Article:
The voices of rowdy patrons were met with the delta blues and crashing pins. Kevin surveyed the alley for disguised gang members through the thick haze of cigarette smoke. Upon seeing none, he turned his head towards the owner who stood firmly behind the counter. They exchanged mutual head nods. Kevin then walked to the nearby wall and ducked behind the lanes where an emergency exit stood beyond the pins. On the other side of the fire door sat the alley resting below Kevin’s apartment complex. Using a small rock, he jammed the bottom of the emergency door to keep it ajar. Kevin was willing to gamble that if Syd had people watching, it would be his front door they guarded. With Derek’s gun in his sleeve, he proceeded up a little known staircase that led from the lower buildings to the upper ones. Kevin slowly climbed the concrete steps and began to point the gun directly ahead, but then slowed to a halt before reaching the top as he now felt his heart pound his ribs. He placed his back to the wall and briefly lingered against the graffiti coated bricks, before thrusting himself upon the topmost step.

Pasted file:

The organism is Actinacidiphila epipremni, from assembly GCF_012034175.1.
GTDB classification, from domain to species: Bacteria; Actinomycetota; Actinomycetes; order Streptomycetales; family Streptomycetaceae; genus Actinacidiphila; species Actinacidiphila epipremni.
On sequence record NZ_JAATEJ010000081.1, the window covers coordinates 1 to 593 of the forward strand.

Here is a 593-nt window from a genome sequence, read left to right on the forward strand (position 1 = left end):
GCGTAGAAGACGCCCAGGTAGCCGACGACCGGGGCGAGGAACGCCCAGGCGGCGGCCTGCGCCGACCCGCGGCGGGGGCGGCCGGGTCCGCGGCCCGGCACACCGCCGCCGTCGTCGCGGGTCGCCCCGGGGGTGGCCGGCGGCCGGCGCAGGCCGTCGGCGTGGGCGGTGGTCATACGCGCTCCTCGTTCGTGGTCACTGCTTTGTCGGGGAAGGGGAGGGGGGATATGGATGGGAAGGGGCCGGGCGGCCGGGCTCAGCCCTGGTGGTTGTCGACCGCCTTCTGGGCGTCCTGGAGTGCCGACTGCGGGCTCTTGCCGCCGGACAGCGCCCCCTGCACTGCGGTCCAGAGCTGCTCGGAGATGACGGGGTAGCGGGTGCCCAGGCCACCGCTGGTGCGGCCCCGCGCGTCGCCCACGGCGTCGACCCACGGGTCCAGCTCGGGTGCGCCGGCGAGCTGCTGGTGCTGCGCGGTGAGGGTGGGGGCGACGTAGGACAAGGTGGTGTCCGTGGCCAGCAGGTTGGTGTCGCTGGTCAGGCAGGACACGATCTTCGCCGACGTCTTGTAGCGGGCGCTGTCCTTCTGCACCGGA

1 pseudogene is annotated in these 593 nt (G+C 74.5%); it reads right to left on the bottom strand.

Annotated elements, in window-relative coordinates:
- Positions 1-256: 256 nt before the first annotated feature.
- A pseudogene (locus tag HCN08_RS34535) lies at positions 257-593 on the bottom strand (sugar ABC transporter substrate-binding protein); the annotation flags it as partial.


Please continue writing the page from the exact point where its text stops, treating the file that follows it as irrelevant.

As he emerged at the top, Kevin swiftly rotated his gun to all potential ambush spots. Much to his relief, the coast was clear. To further his benefit, the fire escape to his building was on the immediate right. He quietly ascended the metal stairs until his feet found the sixth floor landing. Kevin grabbed his doorknob and felt that it was still locked, bringing him a dash of relief. He pulled out his key and slid it gently inside the nob. Not once did the gun leave his hand.